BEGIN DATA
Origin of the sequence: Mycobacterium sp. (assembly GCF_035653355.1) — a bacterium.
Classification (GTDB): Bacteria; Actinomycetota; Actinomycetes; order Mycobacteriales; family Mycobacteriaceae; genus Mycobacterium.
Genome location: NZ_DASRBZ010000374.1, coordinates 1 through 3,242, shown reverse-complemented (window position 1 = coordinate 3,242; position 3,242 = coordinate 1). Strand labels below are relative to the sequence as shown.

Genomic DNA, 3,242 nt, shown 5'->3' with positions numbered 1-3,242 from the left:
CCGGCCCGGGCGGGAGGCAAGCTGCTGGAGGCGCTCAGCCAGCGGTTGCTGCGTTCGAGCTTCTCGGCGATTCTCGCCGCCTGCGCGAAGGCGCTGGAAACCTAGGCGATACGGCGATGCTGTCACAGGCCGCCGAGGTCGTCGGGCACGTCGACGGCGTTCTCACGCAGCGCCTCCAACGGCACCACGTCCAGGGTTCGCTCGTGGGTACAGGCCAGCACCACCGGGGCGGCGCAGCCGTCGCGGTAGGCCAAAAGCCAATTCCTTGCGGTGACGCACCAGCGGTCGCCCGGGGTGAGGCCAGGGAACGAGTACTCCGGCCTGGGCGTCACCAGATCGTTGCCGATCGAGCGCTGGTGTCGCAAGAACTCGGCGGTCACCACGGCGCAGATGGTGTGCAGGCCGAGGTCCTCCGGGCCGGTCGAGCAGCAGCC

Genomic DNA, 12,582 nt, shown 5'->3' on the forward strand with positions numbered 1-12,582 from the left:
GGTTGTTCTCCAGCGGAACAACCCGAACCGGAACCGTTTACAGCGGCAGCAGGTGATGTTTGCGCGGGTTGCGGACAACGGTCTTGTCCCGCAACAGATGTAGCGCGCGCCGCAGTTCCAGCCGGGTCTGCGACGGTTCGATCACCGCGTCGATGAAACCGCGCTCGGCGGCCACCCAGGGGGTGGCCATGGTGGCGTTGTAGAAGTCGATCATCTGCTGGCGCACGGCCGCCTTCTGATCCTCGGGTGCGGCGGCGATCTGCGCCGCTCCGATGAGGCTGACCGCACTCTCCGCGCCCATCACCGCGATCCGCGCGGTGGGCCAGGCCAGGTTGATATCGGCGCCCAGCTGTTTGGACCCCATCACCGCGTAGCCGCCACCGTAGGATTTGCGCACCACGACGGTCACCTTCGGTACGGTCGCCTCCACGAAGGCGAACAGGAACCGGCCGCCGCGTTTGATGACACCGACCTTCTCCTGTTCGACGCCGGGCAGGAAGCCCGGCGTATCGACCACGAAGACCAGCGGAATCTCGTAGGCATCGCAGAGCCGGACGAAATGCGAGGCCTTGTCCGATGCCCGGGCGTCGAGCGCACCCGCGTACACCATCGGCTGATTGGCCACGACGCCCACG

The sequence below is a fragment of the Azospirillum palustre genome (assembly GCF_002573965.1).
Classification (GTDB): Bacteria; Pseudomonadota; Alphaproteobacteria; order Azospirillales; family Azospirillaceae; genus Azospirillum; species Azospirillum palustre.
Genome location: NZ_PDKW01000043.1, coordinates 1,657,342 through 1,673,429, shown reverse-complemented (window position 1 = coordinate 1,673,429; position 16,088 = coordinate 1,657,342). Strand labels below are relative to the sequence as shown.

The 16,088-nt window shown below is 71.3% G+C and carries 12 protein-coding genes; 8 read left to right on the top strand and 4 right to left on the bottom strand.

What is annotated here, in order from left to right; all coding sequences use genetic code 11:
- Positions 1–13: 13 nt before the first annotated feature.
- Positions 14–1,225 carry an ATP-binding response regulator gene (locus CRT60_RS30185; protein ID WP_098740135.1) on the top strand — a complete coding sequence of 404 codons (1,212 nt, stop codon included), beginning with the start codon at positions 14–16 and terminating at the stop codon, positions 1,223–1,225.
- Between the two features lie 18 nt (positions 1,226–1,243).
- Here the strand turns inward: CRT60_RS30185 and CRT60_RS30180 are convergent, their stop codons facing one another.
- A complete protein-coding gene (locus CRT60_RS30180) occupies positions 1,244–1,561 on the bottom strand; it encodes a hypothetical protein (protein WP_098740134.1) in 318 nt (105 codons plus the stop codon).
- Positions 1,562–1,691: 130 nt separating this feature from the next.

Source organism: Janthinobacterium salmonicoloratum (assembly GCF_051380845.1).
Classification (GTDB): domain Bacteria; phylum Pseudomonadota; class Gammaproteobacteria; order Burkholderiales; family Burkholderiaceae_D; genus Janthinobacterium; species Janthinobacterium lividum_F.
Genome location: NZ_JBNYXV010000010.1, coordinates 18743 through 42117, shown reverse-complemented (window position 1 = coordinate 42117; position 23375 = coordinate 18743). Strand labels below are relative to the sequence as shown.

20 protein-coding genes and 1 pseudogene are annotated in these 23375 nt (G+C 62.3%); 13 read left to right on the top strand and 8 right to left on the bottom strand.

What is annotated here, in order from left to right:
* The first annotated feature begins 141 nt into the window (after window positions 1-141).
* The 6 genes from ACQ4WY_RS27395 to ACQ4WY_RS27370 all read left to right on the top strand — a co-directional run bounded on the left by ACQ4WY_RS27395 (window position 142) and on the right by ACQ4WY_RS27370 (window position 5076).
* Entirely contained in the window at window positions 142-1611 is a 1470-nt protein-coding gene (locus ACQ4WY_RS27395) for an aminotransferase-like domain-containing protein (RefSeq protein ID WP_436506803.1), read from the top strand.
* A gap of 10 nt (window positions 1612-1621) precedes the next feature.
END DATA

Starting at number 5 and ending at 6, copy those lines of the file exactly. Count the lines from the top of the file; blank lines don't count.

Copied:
CCGGCCCGGGCGGGAGGCAAGCTGCTGGAGGCGCTCAGCCAGCGGTTGCTGCGTTCGAGCTTCTCGGCGATTCTCGCCGCCTGCGCGAAGGCGCTGGAAACCTAGGCGATACGGCGATGCTGTCACAGGCCGCCGAGGTCGTCGGGCACGTCGACGGCGTTCTCACGCAGCGCCTCCAACGGCACCACGTCCAGGGTTCGCTCGTGGGTACAGGCCAGCACCACCGGGGCGGCGCAGCCGTCGCGGTAGGCCAAAAGCCAATTCCTTGCGGTGACGCACCAGCGGTCGCCCGGGGTGAGGCCAGGGAACGAGTACTCCGGCCTGGGCGTCACCAGATCGTTGCCGATCGAGCGCTGGTGTCGCAAGAACTCGGCGGTCACCACGGCGCAGATGGTGTGCAGGCCGAGGTCCTCCGGGCCGGTCGAGCAGCAGCC

Genomic DNA, 12,582 nt, shown 5'->3' on the forward strand with positions numbered 1-12,582 from the left: